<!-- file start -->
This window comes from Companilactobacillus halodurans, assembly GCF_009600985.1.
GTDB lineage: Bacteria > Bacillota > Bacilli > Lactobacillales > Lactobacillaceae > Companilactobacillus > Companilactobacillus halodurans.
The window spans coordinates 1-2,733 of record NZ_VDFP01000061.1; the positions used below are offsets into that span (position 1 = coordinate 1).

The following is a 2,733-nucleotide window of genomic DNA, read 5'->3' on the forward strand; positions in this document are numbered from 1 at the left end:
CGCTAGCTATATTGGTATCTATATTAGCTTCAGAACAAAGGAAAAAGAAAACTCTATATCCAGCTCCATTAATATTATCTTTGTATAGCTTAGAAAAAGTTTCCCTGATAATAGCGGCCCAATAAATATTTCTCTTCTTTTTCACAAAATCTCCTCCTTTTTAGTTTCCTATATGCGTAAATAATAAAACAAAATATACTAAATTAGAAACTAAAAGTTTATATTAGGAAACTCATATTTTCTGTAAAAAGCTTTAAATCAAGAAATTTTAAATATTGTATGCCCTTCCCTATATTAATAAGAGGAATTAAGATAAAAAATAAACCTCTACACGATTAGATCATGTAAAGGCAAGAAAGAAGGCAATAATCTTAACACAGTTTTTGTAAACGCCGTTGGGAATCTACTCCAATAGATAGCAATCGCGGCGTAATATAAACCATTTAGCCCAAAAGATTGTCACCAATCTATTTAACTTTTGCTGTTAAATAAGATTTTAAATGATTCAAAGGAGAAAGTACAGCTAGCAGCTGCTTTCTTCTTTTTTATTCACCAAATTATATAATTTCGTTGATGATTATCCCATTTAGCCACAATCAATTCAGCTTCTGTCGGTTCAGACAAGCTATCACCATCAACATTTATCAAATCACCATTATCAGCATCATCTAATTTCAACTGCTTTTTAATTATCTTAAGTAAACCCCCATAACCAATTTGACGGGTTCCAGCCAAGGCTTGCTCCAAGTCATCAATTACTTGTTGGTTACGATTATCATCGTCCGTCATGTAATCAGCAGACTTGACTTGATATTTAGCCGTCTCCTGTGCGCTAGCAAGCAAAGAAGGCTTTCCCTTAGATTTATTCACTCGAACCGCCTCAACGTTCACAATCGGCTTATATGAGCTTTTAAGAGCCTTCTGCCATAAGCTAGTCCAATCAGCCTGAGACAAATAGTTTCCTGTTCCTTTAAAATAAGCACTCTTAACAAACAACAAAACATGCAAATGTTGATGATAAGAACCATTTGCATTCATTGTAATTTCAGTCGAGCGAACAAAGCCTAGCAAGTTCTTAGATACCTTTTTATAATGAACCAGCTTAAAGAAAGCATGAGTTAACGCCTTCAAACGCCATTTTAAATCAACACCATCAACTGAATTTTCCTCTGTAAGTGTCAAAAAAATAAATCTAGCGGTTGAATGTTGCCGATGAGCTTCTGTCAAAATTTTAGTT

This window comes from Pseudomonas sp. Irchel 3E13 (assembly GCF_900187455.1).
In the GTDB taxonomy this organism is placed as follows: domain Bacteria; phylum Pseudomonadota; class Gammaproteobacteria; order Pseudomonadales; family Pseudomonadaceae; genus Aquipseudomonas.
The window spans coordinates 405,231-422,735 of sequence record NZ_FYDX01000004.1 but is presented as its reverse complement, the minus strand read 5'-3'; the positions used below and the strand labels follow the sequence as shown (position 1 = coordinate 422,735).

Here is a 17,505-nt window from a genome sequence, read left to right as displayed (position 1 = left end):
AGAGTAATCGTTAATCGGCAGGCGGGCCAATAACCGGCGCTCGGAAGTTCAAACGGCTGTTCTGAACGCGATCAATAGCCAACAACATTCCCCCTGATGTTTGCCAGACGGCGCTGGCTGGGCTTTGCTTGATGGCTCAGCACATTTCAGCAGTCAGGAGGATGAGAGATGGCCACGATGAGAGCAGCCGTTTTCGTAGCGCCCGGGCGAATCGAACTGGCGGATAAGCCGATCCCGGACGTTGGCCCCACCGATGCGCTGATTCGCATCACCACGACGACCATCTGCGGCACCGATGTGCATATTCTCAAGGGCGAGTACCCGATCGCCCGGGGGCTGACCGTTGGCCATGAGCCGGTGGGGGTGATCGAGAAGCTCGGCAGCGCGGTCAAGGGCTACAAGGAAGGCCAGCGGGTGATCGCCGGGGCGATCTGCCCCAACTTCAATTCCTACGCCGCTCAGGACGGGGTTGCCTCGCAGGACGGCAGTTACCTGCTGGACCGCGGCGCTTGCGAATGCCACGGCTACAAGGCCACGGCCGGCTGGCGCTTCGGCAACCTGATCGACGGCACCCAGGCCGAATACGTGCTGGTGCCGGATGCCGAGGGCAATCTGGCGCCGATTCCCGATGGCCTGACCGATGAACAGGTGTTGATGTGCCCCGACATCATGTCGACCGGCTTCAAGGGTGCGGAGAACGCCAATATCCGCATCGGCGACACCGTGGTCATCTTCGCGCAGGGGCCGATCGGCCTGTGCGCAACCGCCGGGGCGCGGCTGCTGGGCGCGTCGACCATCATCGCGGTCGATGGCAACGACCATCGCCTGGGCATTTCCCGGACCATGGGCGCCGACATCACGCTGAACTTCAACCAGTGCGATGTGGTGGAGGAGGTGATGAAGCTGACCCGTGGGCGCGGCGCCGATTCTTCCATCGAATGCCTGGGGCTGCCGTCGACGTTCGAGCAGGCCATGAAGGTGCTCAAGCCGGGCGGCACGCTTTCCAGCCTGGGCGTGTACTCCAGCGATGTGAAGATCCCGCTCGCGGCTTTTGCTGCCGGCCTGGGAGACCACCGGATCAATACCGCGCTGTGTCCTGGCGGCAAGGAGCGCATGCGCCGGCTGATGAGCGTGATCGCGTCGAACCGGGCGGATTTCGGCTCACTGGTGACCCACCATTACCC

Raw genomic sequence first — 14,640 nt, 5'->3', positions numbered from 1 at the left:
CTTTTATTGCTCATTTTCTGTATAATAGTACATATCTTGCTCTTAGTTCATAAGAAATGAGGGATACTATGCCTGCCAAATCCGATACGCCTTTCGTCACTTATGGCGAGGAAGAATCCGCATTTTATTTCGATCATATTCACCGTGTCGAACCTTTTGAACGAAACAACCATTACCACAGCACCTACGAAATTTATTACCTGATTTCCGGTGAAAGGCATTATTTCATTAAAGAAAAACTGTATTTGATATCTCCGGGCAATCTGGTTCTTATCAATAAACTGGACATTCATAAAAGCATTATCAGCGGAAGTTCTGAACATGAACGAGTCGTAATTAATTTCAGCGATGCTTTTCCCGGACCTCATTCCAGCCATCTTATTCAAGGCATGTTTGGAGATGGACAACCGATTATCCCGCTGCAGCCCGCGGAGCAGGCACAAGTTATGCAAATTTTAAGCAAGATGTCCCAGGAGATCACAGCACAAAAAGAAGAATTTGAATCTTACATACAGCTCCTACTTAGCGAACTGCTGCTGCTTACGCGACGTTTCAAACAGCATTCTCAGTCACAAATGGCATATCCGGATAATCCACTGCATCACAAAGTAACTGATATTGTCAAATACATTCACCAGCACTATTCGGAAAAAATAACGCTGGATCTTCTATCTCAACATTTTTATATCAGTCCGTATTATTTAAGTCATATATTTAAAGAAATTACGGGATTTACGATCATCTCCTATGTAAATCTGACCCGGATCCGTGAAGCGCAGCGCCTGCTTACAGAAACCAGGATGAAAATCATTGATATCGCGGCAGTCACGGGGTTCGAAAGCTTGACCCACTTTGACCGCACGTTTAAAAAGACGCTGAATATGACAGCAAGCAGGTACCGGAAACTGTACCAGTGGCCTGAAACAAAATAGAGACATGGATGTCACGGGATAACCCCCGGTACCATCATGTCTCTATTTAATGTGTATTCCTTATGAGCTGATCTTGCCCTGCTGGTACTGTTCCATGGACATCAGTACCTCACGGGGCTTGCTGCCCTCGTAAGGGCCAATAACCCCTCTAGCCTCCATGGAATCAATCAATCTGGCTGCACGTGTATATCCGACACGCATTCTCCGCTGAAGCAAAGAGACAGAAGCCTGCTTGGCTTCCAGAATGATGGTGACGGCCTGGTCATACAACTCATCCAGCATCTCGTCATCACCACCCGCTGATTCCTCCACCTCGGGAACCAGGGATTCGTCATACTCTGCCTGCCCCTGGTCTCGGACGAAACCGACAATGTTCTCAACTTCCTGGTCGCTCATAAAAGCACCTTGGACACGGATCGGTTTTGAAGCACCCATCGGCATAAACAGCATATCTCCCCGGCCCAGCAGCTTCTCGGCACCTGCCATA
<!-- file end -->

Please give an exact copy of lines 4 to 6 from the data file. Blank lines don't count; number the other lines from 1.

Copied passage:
The following is a 2,733-nucleotide window of genomic DNA, read 5'->3' on the forward strand; positions in this document are numbered from 1 at the left end:
CGCTAGCTATATTGGTATCTATATTAGCTTCAGAACAAAGGAAAAAGAAAACTCTATATCCAGCTCCATTAATATTATCTTTGTATAGCTTAGAAAAAGTTTCCCTGATAATAGCGGCCCAATAAATATTTCTCTTCTTTTTCACAAAATCTCCTCCTTTTTAGTTTCCTATATGCGTAAATAATAAAACAAAATATACTAAATTAGAAACTAAAAGTTTATATTAGGAAACTCATATTTTCTGTAAAAAGCTTTAAATCAAGAAATTTTAAATATTGTATGCCCTTCCCTATATTAATAAGAGGAATTAAGATAAAAAATAAACCTCTACACGATTAGATCATGTAAAGGCAAGAAAGAAGGCAATAATCTTAACACAGTTTTTGTAAACGCCGTTGGGAATCTACTCCAATAGATAGCAATCGCGGCGTAATATAAACCATTTAGCCCAAAAGATTGTCACCAATCTATTTAACTTTTGCTGTTAAATAAGATTTTAAATGATTCAAAGGAGAAAGTACAGCTAGCAGCTGCTTTCTTCTTTTTTATTCACCAAATTATATAATTTCGTTGATGATTATCCCATTTAGCCACAATCAATTCAGCTTCTGTCGGTTCAGACAAGCTATCACCATCAACATTTATCAAATCACCATTATCAGCATCATCTAATTTCAACTGCTTTTTAATTATCTTAAGTAAACCCCCATAACCAATTTGACGGGTTCCAGCCAAGGCTTGCTCCAAGTCATCAATTACTTGTTGGTTACGATTATCATCGTCCGTCATGTAATCAGCAGACTTGACTTGATATTTAGCCGTCTCCTGTGCGCTAGCAAGCAAAGAAGGCTTTCCCTTAGATTTATTCACTCGAACCGCCTCAACGTTCACAATCGGCTTATATGAGCTTTTAAGAGCCTTCTGCCATAAGCTAGTCCAATCAGCCTGAGACAAATAGTTTCCTGTTCCTTTAAAATAAGCACTCTTAACAAACAACAAAACATGCAAATGTTGATGATAAGAACCATTTGCATTCATTGTAATTTCAGTCGAGCGAACAAAGCCTAGCAAGTTCTTAGATACCTTTTTATAATGAACCAGCTTAAAGAAAGCATGAGTTAACGCCTTCAAACGCCATTTTAAATCAACACCATCAACTGAATTTTCCTCTGTAAGTGTCAAAAAAATAAATCTAGCGGTTGAATGTTGCCGATGAGCTTCTGTCAAAATTTTAGTT

This window comes from Pseudomonas sp. Irchel 3E13 (assembly GCF_900187455.1).